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Pokémon GO

It's been ten days since my last post now. Naturally, that means my parents have been pestering me to warm up my typing fingers and put out a new blog post. Firstly, we've crossed 20,000 views on the blog! Yaaaay! A huge thank you to everyone who read and shared the blog. Anyway, on to the blog.

A few weeks ago, a once-famous, now largely forgotten company called Nintendo came out with a game called Pokemon GO. It teamed up with Niantic, a company which made a huge splash a few years ago with an augmented reality game called Ingress. Pokemon, for all you poor, deprived folk who never played on a GameBoy Advanced or DS, is a game where you capture various creatures, train them into terrifying monsters and use them to beat other creatures up until they faint. No, it didn't make me violent! And I'll punch you until you pass out if you say it did!

Since 1996, Nintendo has been picking up the same series and rehashing it over and over, adding new pokemon and new rivals. The mechanics of the game haven't changed very much, though, and what was a pretty big deal back in 1996 had pretty much collapsed. After all, however many cartoon series, comic books, card games, movies and video games you may put out, there's only so much satisfaction you can gain from sitting inside and having your pokemon repeatedly attack other pokemon. By 2014, when the last set of games came out, people were pretty much sick of Nintendo flogging the same dead horse, and by most accounts, Pokemon, along with Nintendo itself, were on their way out.

Earlier this month, though, Pokemon GO came out and changed all of that. While Nintendo probably didn't write a huge amount of the code behind the game, it's still deeply involved with the Pokemon franchise on account of it owns it. When Pokemon GO came out, Nintendo was a dying company. Since its release, Nintendo's market value has gone up by over $7 billion. The app has topped Apple's free app list, unseating giants like Snapchat, Instagram and Tinder.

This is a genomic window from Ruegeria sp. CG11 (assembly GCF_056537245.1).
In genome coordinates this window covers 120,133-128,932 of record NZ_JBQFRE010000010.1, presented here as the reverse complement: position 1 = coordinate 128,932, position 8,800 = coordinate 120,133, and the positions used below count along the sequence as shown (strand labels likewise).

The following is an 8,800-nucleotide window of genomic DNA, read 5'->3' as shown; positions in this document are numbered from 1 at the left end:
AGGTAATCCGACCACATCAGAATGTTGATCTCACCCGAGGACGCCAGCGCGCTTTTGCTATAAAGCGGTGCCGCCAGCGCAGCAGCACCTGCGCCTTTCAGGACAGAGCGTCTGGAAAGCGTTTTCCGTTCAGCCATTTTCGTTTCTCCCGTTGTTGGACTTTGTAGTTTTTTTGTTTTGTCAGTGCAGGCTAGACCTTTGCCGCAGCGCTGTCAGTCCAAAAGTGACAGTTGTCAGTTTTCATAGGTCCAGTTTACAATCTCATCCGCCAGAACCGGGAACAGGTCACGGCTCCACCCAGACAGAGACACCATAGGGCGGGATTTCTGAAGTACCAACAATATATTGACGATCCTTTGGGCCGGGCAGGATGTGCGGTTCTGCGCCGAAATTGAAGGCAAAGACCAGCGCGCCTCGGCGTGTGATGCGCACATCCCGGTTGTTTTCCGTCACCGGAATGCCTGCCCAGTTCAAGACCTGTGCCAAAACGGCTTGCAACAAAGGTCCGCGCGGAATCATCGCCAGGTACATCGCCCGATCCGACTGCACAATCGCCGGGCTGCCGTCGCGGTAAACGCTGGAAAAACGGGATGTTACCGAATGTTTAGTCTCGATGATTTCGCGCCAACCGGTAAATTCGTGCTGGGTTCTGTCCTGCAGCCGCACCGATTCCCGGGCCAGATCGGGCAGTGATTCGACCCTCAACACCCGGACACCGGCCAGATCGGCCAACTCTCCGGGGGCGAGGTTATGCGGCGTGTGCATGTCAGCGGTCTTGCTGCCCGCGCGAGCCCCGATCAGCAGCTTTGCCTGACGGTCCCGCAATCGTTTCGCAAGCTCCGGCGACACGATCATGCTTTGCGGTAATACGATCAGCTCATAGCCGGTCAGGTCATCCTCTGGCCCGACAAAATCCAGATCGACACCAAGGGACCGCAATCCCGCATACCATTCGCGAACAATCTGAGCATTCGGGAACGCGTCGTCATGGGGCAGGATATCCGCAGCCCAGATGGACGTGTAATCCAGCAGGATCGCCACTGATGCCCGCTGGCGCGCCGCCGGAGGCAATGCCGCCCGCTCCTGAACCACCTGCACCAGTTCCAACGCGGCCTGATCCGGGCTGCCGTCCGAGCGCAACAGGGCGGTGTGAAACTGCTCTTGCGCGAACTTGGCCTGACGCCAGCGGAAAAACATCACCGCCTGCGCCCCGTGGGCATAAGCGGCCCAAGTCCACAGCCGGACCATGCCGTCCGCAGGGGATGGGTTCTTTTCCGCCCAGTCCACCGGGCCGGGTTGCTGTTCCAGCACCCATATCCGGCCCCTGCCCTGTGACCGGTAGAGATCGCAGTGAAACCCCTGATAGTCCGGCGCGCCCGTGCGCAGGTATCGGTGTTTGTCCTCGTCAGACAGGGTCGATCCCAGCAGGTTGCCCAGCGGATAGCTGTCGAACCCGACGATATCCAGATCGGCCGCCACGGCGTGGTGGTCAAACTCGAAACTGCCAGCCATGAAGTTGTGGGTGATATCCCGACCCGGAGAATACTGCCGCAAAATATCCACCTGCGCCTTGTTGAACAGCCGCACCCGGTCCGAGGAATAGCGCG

Pokemon GO uses the data from Niantic's old game, Ingress - another game where you had to move around in real life to complete objectives in the game. It uses your location and tells you what pokemon are nearby. If you get close enough to a pokemon, you can attempt to catch it. And here's the really cool part - the game will use your phone's camera and show you the pokemon on the ground in front of you! You also have to walk to get to gyms, where you can train your pokemon, and to pokestops, where you get items that you can use to catch and battle pokemon.

I think a large part of Pokemon GO's appeal is its nostalgia value. A lot of people grew up playing one generation or the other of the pokemon games. Many people, myself included, may hypothetically play the games illegally on emulators on their PCs. Pokemon GO came out and took a great many people under thirty back to their childhood days in a way they probably didn't think was possible. After all, they couldn't exactly shell out the money to buy a 3DS just to play Pokemon Alpha Omega, could they?

Another big thing Pokemon GO has going for it (see what I did there?) is that the hardware it runs on is so much more accessible. In general, games which are released on both PC and consoles sell more copies on the PC than on consoles. Largely, that's because a lot of teenagers can't really afford consoles, but everyone has a PC. The same goes for Pokemon GO - very few people have 3DSes, but a great many people have a smartphone. Pokemon GO's success shows just how well Nintendo could do if they brought some of their other franchises to more generic platforms.

The game has also received a lot of flak since its release because people are looking at their smartphones instead of the road while walking or driving. People have been run over and involved in serious accidents because they were playing Pokemon GO. They've also been going into places like police stations just because they found a rare pokemon hiding inside. While those are major problems, people do need to concentrate on where they are in the real world more than where they are in a video game. Letting people who can't look both ways before crossing the street play pokemon is equivalent to giving a two-year-old a handgun.

There have also been a lot of upsides to the game. People who haven't been out and about in several years are now going out into the wide world - if only to catch pokemon - and getting healthier because they're being forced to walk. It's also combating issues like social anxiety, because people are going out and finding other people who are playing the game, people who just want to hang out and play together.

All in all, I reckon Pokemon GO's both a gift and a curse. It's a fantastic game, and it's doing no end of good for a lot of people. There are also people who are getting into trouble because of it, but I think that's the way it is with any invention - there's the good and there's the bad. Either way, the technology is fantastic, and I think it's a great idea overall. Now, if you'll excuse me, I think I saw a squirtle down the road, and I really want to go and catch it.

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